Should We Still Relax About Aaron Rodgers' Slow Start in 2016?

Rodgers has long been one of the NFL's best passers. That hasn't been the case in 2015 or 2016.

It's never a good problem to have a struggling quarterback, but for some players, "struggling" means being still pretty good.

That was the case for Aaron Rodgers last season, who had to play without star wide receiver Jordy Nelson for the entire 2015 campaign.

By just about any measure, Rodgers had his worst season to date for the Green Bay Packers, but they weren't exactly cataclysmic based on his advanced metrics.

However, he isn't quite back to his old ways yet in 2016, and in Week 6, his Packers got outclassed by the Dallas Cowboys 30-16.

What's going on with Rodgers and the Green Bay offense? Is it really as bad as it might seem?

The Analytics

At numberFire, we have a metric called Net Expected Points (NEP), which we use to indicate how many points above expectation a player provides for his team.

Think of it this way: a 10-yard completion on 3rd-and-8 to enter the red zone doesn't result in actual points on the scoreboard, but it's a more important 10-yard gain than on 3rd-and-20, and it boosts the team's chances of putting points on the board. Players should be rewarded for that. They won't be with just yards and touchdowns, but NEP helps show who is improving his team's offense and who isn't.

Passing efficiency has trended up in recent years, given rule changes and shifts in philosophies, but among 83 passers with at least 1,000 drop backs since 2000, Rodgers' 986.47 Passing NEP ranked fifth entering the 2016 season.

On a per-play basis, Rodgers added 0.23 points above expectation in his career, second only to Peyton Manning's 0.26.

In terms of Passing Success Rate, the percentage of drop backs that improved his team's chances of scoring, Rodgers ranked ninth entering the season at 50.11%. That suggests he hasn't relied on big gains to buoy his performance. He's just been good. Let's not forget that too quickly.

Struggling Since 2015

Perhaps the most impressive part of those stats is that they still grade out so well despite his pretty bad 2015 season.

Last year, he owned a Passing NEP per drop back of 0.06, the first time he's been under 0.16 since 2008, and the first time he underperformed relative to the league average rate (which was 0.11 last season).

His Passing Success Rate of 42.39% was the first time since 2010 that he was below 50%. It was also the first time he underperformed relative to the average Passing Success Rate since 2008.

His 2016 metrics are already an improvement over his 2015 season, but he still hasn't gotten above league-average level, where he lived comfortably for seven straight seasons prior to 2015.

Season Drop Backs Passing NEP/P NFL Average Difference
2008 570 0.16 0.04 0.11
2009 590 0.21 0.04 0.17
2010 506 0.22 0.05 0.18
2011 537 0.43 0.05 0.38
2012 604 0.22 0.06 0.16
2013 311 0.32 0.05 0.27
2014 548 0.34 0.08 0.27
2015 618 0.06 0.11 -0.05
2016 190 0.13 0.13 0.00

Rodgers has basically been a league-average quarterback this season, something that isn't quite good enough for a player of his caliber on a team with Super Bowl aspirations.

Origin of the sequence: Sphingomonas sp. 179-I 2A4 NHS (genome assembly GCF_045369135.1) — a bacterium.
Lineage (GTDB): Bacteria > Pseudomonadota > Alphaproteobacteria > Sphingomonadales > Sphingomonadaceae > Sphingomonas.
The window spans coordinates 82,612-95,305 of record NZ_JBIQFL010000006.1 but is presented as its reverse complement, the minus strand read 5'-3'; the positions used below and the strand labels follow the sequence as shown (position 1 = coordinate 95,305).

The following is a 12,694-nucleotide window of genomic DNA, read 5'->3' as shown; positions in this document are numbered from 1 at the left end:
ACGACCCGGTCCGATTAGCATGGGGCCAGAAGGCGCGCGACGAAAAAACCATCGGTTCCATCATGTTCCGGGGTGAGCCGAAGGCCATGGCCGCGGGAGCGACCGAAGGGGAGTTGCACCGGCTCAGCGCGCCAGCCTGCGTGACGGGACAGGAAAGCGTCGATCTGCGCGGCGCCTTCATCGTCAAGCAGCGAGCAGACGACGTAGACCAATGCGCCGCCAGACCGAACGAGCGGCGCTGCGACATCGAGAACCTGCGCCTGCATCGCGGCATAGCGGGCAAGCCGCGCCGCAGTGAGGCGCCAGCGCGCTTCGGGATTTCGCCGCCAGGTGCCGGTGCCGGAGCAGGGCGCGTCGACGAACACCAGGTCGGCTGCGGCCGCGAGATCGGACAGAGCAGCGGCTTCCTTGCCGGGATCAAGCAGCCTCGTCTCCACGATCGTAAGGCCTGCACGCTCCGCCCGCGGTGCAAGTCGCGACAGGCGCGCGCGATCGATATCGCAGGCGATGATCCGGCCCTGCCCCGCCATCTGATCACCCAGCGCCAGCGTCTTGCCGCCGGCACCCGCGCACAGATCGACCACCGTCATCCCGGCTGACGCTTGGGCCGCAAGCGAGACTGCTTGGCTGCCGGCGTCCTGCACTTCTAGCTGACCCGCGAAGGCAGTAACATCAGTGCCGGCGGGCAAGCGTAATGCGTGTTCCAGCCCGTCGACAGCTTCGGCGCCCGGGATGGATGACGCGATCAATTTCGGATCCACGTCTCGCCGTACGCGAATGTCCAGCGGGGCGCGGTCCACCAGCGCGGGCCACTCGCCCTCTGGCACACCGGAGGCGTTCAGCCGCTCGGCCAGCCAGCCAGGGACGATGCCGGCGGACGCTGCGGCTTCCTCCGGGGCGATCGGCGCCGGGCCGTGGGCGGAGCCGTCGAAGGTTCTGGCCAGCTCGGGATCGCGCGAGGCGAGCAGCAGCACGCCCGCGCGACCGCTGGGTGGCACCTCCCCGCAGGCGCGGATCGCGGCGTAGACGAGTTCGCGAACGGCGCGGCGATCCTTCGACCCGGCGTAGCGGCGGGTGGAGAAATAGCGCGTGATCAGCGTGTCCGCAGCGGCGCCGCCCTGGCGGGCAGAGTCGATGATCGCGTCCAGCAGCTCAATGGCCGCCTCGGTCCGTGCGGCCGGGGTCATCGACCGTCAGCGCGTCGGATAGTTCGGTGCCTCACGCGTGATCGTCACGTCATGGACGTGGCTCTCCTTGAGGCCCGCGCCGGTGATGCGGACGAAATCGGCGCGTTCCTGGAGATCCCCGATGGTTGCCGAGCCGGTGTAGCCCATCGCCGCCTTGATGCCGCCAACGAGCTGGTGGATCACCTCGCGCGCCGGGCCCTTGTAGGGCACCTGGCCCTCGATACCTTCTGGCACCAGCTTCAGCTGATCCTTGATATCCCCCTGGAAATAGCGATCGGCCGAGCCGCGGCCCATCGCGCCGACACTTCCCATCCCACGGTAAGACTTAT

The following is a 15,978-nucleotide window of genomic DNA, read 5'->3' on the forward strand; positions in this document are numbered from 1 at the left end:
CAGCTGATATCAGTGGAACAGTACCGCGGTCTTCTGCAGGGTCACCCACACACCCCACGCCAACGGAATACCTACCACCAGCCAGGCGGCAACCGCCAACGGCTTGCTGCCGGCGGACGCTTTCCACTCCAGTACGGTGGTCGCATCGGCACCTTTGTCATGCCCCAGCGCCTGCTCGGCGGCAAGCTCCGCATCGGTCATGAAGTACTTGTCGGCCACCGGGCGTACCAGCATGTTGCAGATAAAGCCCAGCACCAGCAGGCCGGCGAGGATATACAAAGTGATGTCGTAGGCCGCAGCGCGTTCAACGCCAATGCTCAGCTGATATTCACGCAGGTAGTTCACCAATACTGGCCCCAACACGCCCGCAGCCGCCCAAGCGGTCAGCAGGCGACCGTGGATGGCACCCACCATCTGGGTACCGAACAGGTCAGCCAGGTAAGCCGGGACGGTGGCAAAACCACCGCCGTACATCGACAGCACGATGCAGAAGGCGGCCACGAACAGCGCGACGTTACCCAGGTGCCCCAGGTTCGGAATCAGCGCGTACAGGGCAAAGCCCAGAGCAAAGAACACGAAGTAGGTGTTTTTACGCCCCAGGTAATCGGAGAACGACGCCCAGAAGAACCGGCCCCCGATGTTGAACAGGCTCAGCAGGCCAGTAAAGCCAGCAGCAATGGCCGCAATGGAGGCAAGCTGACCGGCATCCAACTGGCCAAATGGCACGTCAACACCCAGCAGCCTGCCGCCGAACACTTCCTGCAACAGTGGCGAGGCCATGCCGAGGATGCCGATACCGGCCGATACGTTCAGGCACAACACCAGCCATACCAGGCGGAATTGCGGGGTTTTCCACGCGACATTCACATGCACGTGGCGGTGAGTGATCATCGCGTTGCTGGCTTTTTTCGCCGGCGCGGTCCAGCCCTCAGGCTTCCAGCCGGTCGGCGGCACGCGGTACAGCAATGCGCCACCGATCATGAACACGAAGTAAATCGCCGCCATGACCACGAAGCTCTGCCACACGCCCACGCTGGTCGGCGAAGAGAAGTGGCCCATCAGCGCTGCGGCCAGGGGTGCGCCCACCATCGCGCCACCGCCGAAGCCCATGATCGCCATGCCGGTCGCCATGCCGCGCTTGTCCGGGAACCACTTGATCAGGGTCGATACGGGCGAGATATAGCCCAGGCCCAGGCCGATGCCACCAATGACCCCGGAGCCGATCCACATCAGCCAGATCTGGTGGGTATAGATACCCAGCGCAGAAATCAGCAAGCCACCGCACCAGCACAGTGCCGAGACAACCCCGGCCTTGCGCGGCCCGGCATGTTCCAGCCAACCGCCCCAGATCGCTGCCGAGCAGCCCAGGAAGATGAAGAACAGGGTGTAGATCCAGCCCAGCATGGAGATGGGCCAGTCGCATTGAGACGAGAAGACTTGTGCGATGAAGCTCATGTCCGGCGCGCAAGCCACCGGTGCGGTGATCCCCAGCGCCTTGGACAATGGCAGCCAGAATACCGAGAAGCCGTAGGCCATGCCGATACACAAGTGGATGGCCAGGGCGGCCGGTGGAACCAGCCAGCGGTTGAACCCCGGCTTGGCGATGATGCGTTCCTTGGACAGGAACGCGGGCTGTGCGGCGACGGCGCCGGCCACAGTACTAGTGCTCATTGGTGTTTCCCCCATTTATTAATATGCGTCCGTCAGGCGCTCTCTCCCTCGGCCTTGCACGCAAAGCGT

But he's far from a league-worst passer as his completion percentage or yards per game (234.0, 25th in the league) might suggest. In fact, his Passing Success Rate isn't too far off the league average mark this year.

SeasonPassing Success RateNFL AverageDifference

When adjusting for schedule strength, the Green Bay passing offense ranked 14th entering Week 6, per our metrics, as they faced off against the Jacksonville Jaguars (8th in Adjusted Defensive Passing NEP per play), the Minnesota Vikings (3rd), the Detroit Lions (32nd), the New York Giants (19th), and Dallas Cowboys (26th).

Not all of those are stout pass defenses, but this Packers' passing offense is still roughly league average, and we can't pretend like things are terrible just because we're used to a certain level of play from Rodgers.

The main concern, perhaps, is that Rodgers owns a Passing NEP per drop back of just 0.07 when playing with a lead and a Passing Success Rate of 39.51%. While playing from behind, his marks are 0.15 and 52.50%.

Last year, quarterbacks playing from ahead posted marks of 0.15 and 49.66%, basically Rodgers' splits while trailing this year.

You can take this as sign that Rodgers is no longer Rodgers, or you can assume that his efficiency is going to improve when the team's game scripts improve.

Moving Forward

Continuing the "average" theme, Rodgers' primary pass-catchers are underperforming, which is to be expected when they're tied to a mostly average passer.

Jordy Nelson owns a Reception NEP per target of 0.63, which is shy of the league-average of 0.67 for receivers. Entering the year, Nelson owned a mark of 0.93, tops among all receivers since 2000. Again, you can expect his 2016 rate to improve -- or you can take the five-game sample as a sign of things to come.

Randall Cobb also has a 0.63 Reception NEP per target through Week 6. His career rate entering the year was 0.79, which was bogged down by a 0.53 rate on 129 targets last year.

There are clearly concerns in Rodgers' metrics and the passing offense as a whole. There's no doubt about that.

But this was still a top-five offense in terms of Adjusted NEP per play entering Week 6, mostly thanks to the efficient rushing game behind Eddie Lacy and despite James Starks' NFL-worst efficiency.

I can't say we should relax and not worry about this offense, but maybe it's not full-on panic time just yet.